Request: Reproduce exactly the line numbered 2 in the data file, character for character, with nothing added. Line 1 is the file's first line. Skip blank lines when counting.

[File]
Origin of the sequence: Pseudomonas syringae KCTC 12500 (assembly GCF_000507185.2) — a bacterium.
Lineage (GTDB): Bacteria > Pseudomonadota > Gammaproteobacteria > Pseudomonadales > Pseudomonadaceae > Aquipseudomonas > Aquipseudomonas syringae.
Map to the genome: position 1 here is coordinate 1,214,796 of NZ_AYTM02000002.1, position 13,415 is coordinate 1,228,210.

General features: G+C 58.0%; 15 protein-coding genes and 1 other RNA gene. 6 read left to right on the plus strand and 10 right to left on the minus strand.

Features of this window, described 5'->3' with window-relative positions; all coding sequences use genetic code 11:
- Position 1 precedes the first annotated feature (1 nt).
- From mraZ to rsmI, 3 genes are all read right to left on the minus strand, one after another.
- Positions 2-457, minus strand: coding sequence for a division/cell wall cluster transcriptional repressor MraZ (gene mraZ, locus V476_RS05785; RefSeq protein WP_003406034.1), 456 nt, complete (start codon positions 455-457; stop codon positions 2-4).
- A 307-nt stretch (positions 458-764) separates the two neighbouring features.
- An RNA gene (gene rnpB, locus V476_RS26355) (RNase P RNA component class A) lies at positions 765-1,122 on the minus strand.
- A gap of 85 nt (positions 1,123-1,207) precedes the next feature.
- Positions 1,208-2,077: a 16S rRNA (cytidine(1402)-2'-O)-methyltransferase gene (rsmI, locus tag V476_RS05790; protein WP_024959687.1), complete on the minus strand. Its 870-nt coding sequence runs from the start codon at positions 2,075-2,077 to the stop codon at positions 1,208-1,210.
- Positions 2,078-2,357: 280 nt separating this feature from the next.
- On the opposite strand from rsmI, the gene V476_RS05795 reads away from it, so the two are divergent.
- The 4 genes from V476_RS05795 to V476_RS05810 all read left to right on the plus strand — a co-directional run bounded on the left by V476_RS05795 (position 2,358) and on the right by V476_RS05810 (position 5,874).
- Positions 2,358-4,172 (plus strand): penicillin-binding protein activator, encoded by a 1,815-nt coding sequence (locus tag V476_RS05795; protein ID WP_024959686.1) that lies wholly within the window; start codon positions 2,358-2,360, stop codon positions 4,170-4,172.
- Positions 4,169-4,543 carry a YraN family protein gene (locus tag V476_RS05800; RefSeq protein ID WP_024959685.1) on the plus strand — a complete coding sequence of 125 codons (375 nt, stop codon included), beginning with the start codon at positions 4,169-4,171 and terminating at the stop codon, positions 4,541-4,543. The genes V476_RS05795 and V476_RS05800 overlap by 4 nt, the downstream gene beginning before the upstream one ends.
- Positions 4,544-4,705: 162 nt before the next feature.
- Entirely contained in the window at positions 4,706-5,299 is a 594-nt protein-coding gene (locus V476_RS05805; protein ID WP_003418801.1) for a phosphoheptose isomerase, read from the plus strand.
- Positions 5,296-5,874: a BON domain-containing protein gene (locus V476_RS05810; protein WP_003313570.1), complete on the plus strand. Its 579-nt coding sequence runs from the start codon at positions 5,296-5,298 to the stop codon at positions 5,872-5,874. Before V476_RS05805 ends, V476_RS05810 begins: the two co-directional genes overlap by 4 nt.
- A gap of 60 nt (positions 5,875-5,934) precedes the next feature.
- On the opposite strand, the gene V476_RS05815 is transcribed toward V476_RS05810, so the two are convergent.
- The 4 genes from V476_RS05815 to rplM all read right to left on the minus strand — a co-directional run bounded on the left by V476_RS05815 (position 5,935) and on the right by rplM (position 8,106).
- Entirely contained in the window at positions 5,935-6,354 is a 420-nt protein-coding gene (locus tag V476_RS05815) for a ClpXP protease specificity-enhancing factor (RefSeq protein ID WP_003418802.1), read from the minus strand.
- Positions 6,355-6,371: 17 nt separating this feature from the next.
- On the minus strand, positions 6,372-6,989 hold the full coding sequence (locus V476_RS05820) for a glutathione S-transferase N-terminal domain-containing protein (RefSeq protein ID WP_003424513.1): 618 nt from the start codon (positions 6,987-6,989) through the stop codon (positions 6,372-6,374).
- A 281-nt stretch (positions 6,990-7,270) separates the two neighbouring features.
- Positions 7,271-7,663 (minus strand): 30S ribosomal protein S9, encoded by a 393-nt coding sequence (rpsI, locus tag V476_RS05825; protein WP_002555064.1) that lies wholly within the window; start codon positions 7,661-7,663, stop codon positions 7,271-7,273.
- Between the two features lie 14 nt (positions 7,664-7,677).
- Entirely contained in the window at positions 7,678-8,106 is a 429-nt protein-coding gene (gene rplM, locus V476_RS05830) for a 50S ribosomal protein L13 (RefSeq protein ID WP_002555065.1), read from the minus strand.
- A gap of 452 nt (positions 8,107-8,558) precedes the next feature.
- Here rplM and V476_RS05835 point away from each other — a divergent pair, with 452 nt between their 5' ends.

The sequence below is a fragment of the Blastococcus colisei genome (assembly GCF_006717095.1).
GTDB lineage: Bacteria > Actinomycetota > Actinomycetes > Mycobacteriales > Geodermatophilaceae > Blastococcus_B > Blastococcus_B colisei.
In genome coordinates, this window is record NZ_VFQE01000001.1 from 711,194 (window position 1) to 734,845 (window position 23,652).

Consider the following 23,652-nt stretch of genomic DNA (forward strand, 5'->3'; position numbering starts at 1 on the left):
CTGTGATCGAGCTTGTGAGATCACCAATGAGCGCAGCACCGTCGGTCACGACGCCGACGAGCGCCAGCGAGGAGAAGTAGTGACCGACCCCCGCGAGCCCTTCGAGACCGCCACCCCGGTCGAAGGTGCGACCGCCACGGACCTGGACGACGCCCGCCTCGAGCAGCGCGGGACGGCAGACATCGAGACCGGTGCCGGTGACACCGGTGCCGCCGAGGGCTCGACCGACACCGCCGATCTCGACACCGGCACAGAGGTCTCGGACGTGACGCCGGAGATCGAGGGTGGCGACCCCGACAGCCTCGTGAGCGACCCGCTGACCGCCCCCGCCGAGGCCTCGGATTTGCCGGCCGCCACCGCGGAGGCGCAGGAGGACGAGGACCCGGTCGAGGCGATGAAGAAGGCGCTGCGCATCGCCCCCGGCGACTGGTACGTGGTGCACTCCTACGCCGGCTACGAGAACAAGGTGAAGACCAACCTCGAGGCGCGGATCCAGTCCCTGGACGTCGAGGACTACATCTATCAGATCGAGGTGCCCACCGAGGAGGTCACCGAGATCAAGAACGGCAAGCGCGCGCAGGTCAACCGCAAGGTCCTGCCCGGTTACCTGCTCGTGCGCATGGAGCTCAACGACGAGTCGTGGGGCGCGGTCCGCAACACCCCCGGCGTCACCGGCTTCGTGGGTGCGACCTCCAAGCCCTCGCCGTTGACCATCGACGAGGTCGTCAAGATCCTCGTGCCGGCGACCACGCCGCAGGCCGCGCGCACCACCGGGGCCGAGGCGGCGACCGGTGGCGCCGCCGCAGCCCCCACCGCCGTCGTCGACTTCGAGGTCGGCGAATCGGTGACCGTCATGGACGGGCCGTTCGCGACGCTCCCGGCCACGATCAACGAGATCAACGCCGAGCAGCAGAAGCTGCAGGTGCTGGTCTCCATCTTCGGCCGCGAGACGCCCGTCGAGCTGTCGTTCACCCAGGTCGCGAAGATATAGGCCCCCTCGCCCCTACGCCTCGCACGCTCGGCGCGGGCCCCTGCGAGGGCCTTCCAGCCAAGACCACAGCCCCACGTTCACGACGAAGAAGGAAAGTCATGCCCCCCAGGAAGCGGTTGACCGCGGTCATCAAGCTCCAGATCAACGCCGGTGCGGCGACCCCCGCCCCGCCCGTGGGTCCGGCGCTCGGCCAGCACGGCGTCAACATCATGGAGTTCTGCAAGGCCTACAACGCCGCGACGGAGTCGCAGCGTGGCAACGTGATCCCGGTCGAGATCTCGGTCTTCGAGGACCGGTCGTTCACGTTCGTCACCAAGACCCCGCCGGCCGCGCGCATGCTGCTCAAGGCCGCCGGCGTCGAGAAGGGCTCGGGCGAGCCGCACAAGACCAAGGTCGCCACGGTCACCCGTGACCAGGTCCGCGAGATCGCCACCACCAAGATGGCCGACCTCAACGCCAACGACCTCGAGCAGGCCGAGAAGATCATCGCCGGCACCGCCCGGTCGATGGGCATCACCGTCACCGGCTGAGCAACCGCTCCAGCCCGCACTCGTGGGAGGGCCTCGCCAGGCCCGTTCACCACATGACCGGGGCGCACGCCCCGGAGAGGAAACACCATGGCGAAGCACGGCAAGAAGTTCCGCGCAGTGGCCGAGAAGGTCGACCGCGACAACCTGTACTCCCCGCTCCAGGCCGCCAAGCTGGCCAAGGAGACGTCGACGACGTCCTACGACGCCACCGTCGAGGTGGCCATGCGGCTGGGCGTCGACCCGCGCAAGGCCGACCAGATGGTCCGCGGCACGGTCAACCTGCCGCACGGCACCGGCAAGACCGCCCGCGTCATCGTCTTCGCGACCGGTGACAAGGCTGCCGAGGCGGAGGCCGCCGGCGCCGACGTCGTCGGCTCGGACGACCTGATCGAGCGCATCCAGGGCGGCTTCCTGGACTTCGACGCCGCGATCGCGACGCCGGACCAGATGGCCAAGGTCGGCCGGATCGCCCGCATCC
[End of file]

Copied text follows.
Lineage (GTDB): Bacteria > Pseudomonadota > Gammaproteobacteria > Pseudomonadales > Pseudomonadaceae > Aquipseudomonas > Aquipseudomonas syringae.